Why Using Longtail Keywords with Low Search Volume Is Powerful
It may seem counterintuitive to target a keyword with only 10 to 150 searches per month on a national level. Your leadership or digital team has probably asked questions like, “What is a good keyword search volume?” But really, any longtail, low-volume keyword can pack an intense punch when it’s ultra-relevant to your audience and you wield it strategically.
The benefits of longtail keywords are immense from an SEO perspective:
- Conversion and quality traffic potential. When targeting keywords with lower search volume, the search intent you’re speaking to is very specific – and in many cases, the user is further down the sales funnel. By using this tactic, you’re more likely to answer a user’s exact question and therefore increase clickthrough from the SERP and on-page engagement, in turn elevating brand authority and increasing conversions.
- Zero-click SERP survival. As the SERP evolves, it is displaying more SERP features like featured snippets, the knowledge panel, voice search answers, and “people also ask” results for longer-tail, more-specific queries. It’s very important for blog, resource, and evergreen content to appear in these areas, as more than 60% of searches now result in no clicks. If a user doesn’t click to your site but you have a featured snippet, you still get the positive brand impression, which gives your brand a leg up over the competition when it comes to future sales.
- Ranking potential for keyword targets. Longtail keywords are usually less competitive, so the SERP is less volatile for ranking. At the same time, they account for 70% of searches!
- Ranking potential for keyword variants. We recommend never just choosing one keyword to target on a blog. Quality content targets a juicy group of related keywords, some longtail and some “chunk middle.” This provides the opportunity to not only rank for all these different terms (which have a high combined monthly search volume) but to also rank for hundreds of variants with search volume. This creates tremendous potential for winning SERP features like the “people also ask” panel and featured snippets.
- Link strategy. Blog and resource content based on longtail keywords are perfect for building robust internal and external linking on a website. Because the queries are so specific, the content can be linked to a more general “parent” topic on another blog or evergreen page.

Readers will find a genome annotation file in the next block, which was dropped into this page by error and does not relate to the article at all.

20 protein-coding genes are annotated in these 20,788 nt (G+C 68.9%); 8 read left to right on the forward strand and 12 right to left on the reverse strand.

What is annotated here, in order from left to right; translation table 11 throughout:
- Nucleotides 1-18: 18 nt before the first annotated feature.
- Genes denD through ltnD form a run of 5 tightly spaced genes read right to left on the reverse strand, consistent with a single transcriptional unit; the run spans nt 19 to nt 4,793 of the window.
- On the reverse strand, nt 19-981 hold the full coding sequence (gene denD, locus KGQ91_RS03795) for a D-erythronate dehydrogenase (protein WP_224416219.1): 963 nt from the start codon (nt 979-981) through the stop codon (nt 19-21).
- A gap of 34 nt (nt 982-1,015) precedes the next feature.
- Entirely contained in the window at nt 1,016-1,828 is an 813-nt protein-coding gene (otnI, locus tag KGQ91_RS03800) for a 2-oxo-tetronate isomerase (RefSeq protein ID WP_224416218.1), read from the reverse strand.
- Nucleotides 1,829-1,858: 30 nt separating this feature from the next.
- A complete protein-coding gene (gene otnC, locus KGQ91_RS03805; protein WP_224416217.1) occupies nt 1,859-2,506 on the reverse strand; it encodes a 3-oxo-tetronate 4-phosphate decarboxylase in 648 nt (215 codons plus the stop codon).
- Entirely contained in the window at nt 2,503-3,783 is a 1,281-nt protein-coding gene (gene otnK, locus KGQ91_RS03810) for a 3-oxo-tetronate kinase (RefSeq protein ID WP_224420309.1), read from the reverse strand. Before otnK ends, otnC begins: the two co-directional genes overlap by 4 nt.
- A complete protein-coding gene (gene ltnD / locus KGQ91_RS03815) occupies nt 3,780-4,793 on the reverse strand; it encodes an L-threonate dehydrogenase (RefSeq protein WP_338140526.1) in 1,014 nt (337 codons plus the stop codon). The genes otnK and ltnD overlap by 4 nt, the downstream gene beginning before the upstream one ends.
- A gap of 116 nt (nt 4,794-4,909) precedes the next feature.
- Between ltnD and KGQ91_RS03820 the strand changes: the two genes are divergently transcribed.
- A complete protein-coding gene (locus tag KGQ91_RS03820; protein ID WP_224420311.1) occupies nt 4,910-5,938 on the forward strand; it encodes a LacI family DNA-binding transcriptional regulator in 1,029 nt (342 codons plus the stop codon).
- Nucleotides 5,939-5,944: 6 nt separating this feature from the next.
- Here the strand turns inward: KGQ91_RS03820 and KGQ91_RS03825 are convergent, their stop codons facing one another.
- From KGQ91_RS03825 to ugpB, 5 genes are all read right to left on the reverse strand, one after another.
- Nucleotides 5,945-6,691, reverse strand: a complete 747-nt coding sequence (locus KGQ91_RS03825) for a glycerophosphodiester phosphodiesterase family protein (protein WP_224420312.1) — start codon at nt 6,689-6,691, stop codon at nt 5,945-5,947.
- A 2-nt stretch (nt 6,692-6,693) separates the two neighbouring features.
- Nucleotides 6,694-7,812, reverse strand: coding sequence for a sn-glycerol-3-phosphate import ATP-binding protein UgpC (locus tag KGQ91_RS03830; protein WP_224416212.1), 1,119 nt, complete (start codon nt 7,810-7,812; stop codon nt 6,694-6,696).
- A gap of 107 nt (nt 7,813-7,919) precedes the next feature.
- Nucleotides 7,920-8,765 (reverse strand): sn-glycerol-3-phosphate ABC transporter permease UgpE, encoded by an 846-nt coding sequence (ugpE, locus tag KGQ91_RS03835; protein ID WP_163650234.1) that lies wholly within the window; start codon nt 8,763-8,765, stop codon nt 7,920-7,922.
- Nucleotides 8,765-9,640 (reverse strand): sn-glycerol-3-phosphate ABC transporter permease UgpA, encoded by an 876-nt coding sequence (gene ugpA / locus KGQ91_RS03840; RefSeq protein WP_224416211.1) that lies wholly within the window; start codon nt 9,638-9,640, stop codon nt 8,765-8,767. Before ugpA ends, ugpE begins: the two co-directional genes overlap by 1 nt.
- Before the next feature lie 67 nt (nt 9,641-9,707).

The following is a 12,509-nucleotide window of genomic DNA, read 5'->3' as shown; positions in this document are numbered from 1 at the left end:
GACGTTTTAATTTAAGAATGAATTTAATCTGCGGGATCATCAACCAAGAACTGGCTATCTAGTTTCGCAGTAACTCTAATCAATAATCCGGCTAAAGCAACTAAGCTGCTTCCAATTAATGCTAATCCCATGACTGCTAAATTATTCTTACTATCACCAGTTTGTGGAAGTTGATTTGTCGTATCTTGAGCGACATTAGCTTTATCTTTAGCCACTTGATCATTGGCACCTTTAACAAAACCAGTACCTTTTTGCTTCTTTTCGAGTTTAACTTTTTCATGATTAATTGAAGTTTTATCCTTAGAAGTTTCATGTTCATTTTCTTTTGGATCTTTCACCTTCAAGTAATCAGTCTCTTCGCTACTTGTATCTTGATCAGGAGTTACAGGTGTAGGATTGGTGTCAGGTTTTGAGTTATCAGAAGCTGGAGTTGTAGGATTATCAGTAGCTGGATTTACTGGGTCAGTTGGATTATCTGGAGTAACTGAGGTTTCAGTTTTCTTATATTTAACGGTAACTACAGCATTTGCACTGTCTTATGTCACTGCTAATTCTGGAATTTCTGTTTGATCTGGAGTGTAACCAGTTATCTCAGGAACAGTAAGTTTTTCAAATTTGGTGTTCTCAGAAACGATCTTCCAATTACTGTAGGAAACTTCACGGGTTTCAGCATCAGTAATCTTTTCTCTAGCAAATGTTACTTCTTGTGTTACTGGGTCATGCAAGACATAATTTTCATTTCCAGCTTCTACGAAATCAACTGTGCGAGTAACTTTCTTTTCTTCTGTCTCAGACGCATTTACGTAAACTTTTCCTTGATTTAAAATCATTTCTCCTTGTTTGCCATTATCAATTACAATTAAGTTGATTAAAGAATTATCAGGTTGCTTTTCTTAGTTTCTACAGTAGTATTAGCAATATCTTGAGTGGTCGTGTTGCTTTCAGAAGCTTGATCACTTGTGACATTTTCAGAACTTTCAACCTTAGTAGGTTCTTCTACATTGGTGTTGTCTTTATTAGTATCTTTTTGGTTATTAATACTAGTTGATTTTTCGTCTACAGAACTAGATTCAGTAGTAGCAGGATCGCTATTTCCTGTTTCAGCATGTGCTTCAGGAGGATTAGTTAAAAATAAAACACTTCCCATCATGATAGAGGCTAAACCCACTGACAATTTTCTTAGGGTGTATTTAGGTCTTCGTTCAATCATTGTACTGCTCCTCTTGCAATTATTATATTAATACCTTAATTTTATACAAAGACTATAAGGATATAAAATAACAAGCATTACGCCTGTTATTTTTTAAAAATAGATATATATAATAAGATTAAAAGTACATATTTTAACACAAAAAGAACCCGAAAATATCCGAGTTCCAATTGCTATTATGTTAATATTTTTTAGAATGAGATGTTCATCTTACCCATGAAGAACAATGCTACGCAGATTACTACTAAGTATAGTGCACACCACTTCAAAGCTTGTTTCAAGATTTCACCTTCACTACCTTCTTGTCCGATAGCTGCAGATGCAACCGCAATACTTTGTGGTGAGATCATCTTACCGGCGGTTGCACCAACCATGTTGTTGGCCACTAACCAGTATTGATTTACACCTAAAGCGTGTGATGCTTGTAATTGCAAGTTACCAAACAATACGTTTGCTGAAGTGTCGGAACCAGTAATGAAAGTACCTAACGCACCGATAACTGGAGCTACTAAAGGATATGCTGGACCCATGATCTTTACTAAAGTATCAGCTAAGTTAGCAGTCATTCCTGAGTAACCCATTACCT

- Natural language and voice search. Searches are becoming longer and more specific as technology advances. It pays to have keywords that match those natural language searches. Voice searches, for example, are typically longer and more conversational in their wording. Voice search answers are pulled directly from featured snippets in search results.
- Content diversification. It’s important to avoid targeting the same keywords on several pages, as search engines may not understand the difference between the pages and therefore devalue them in the search algorithm. You wouldn’t want your company’s content competing against itself.
For example, if you’re a carpet-cleaning and floor-cleaning company, you shouldn’t create a “floor cleaning” blog and a “floor cleaning” service page that directly target the same keywords. Longtail keywords will allow you to answer the many specific questions your audience has about floors and floor-cleaning—and loosely related topics—without cannibalizing your core service content.
These reasons, and more, are why SEO legends like Neil Patel call longtail keywords the “holy grail of SEO.” Keywords with low search volume should not be overlooked in an SEO strategy.
Want to know more about how Oneupweb helps our partners survive in the zero-click SERP?
How to Use Longtail Keywords Strategically
So, you know that keywords with low search volume should not be overlooked in a SEO strategy, but you’re wondering how to actually implement longtail keywords in your content marketing plan.
Here are just a few tips for what to do with low-search-volume keywords that have high relevancy to your audience:
- During your SEO content planning process, select groups of related longtail keywords to target on blog and resource content. If you do this right and avoid keyword cannibalization between pages, you’ll increase organic traffic and impressions with ease.
- Structure your content in such a way that it’s ripe for being pulled into SERP features like featured snippets. You can track your snippet-winning progress to improve this part of your strategy.
- On pages where you’re targeting longtail keywords, utilize schema markup to your advantage. For example, apply FAQ schema markup on your ecommerce product page to increase your SERP representation.
- Complement your written content with multimedia, such as video, to differentiate your content from competitors’ content and take up more space in search results for those longtail keywords.
- Use these keywords in awareness-focused paid media campaigns, such as those with a landing page that offers a specific resource download.
- Use longtail keyword research to generate concepts for creative social media content, such as infographics and short-form video.
Will We Ever Run Out of Longtail Keywords to Target?
Will toddlers ever stop saying “why”? Will your dog ever run out of places to sniff? No. We simply won’t run out of longtail keywords to target because curiosity is human nature. Humans ask endless questions. Continual keyword research will prove that point. And it’s a beautiful thing.
So, yeah, Oneupweb gets a little emotional about keywords. If you need a team to help you realize all your website’s untapped potential—from an SEO angle as well as a paid media angle—we would love to lend a hand. Reach out to us here or call (231) 922-9977 to chat about your ideas and goals.